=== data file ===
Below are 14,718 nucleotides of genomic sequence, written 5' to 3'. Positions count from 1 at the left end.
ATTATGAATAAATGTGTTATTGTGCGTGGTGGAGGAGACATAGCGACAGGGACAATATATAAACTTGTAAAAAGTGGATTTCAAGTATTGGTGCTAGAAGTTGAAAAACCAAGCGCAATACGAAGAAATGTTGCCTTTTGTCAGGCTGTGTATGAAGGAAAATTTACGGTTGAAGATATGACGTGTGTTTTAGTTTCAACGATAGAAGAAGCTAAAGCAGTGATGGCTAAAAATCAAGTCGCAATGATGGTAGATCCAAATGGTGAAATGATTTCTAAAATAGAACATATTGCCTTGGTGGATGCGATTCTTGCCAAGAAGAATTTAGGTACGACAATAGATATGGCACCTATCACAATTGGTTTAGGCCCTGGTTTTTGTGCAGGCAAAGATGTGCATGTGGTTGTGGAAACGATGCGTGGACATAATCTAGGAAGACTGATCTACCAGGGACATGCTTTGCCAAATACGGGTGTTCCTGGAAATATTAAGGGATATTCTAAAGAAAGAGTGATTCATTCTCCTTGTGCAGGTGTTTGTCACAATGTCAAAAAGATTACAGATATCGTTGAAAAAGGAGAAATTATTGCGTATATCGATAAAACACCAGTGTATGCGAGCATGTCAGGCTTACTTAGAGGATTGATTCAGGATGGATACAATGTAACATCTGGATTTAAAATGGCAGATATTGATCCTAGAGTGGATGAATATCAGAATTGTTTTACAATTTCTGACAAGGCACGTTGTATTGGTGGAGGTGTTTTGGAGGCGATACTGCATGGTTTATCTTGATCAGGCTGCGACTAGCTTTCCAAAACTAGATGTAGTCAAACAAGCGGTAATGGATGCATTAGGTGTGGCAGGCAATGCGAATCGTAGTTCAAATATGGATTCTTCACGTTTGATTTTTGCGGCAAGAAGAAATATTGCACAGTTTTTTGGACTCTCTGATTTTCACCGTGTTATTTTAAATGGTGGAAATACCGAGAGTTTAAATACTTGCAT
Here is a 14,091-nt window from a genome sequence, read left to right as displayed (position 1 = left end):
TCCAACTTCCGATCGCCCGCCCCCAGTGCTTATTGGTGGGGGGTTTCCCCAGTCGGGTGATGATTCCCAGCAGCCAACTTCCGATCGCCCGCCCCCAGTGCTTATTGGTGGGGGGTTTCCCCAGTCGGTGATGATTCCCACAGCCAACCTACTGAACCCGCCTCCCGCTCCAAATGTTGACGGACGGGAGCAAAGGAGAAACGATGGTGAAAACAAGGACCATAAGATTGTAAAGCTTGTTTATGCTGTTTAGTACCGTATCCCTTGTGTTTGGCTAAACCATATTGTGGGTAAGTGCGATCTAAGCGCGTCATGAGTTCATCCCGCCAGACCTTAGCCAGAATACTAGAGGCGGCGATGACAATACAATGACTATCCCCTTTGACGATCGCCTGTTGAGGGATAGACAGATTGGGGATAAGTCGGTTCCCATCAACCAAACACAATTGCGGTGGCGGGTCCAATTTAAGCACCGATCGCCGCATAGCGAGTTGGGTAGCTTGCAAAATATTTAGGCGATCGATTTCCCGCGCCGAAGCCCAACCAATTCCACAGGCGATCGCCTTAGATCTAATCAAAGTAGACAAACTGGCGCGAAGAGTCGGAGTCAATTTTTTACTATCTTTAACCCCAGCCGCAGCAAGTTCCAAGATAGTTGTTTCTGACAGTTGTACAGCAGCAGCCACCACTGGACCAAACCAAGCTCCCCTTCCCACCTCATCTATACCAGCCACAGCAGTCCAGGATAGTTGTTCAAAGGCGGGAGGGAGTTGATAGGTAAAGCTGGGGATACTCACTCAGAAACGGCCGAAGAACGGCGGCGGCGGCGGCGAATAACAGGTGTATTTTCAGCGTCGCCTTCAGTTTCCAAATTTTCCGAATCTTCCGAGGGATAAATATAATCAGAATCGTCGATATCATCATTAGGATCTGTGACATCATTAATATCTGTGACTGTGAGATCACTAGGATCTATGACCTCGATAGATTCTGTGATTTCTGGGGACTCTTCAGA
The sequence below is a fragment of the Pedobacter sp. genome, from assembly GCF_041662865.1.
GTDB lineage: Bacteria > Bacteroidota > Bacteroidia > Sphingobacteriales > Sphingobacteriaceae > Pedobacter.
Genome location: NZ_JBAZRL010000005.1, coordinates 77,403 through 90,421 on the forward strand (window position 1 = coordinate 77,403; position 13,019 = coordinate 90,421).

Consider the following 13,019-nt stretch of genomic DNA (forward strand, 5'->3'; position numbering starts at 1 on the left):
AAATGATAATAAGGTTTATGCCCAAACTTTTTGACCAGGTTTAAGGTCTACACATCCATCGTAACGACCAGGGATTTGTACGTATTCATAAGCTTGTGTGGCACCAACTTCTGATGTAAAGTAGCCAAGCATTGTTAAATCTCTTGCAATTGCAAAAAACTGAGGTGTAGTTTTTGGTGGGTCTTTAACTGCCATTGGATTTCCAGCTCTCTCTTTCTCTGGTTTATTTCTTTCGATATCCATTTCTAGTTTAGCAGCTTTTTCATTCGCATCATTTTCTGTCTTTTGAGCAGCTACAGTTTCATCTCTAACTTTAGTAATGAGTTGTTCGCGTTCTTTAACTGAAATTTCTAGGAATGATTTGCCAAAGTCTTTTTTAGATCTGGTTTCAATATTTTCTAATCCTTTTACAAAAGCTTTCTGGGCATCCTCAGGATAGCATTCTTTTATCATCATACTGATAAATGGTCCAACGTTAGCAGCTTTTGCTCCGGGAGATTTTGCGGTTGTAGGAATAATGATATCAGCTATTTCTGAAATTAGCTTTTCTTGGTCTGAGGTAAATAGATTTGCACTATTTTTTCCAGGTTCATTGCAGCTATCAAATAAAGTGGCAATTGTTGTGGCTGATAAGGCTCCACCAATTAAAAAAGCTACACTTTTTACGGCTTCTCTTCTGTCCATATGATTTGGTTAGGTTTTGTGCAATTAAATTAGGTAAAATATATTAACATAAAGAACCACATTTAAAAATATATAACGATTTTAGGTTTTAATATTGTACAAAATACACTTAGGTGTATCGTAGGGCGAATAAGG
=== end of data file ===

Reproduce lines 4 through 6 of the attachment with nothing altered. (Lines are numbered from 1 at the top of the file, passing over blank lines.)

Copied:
TCCAACTTCCGATCGCCCGCCCCCAGTGCTTATTGGTGGGGGGTTTCCCCAGTCGGGTGATGATTCCCAGCAGCCAACTTCCGATCGCCCGCCCCCAGTGCTTATTGGTGGGGGGTTTCCCCAGTCGGTGATGATTCCCACAGCCAACCTACTGAACCCGCCTCCCGCTCCAAATGTTGACGGACGGGAGCAAAGGAGAAACGATGGTGAAAACAAGGACCATAAGATTGTAAAGCTTGTTTATGCTGTTTAGTACCGTATCCCTTGTGTTTGGCTAAACCATATTGTGGGTAAGTGCGATCTAAGCGCGTCATGAGTTCATCCCGCCAGACCTTAGCCAGAATACTAGAGGCGGCGATGACAATACAATGACTATCCCCTTTGACGATCGCCTGTTGAGGGATAGACAGATTGGGGATAAGTCGGTTCCCATCAACCAAACACAATTGCGGTGGCGGGTCCAATTTAAGCACCGATCGCCGCATAGCGAGTTGGGTAGCTTGCAAAATATTTAGGCGATCGATTTCCCGCGCCGAAGCCCAACCAATTCCACAGGCGATCGCCTTAGATCTAATCAAAGTAGACAAACTGGCGCGAAGAGTCGGAGTCAATTTTTTACTATCTTTAACCCCAGCCGCAGCAAGTTCCAAGATAGTTGTTTCTGACAGTTGTACAGCAGCAGCCACCACTGGACCAAACCAAGCTCCCCTTCCCACCTCATCTATACCAGCCACAGCAGTCCAGGATAGTTGTTCAAAGGCGGGAGGGAGTTGATAGGTAAAGCTGGGGATACTCACTCAGAAACGGCCGAAGAACGGCGGCGGCGGCGGCGAATAACAGGTGTATTTTCAGCGTCGCCTTCAGTTTCCAAATTTTCCGAATCTTCCGAGGGATAAATATAATCAGAATCGTCGATATCATCATTAGGATCTGTGACATCATTAATATCTGTGACTGTGAGATCACTAGGATCTATGACCTCGATAGATTCTGTGATTTCTGGGGACTCTTCAGA
The sequence below is a fragment of the Pedobacter sp. genome, from assembly GCF_041662865.1.
GTDB lineage: Bacteria > Bacteroidota > Bacteroidia > Sphingobacteriales > Sphingobacteriaceae > Pedobacter.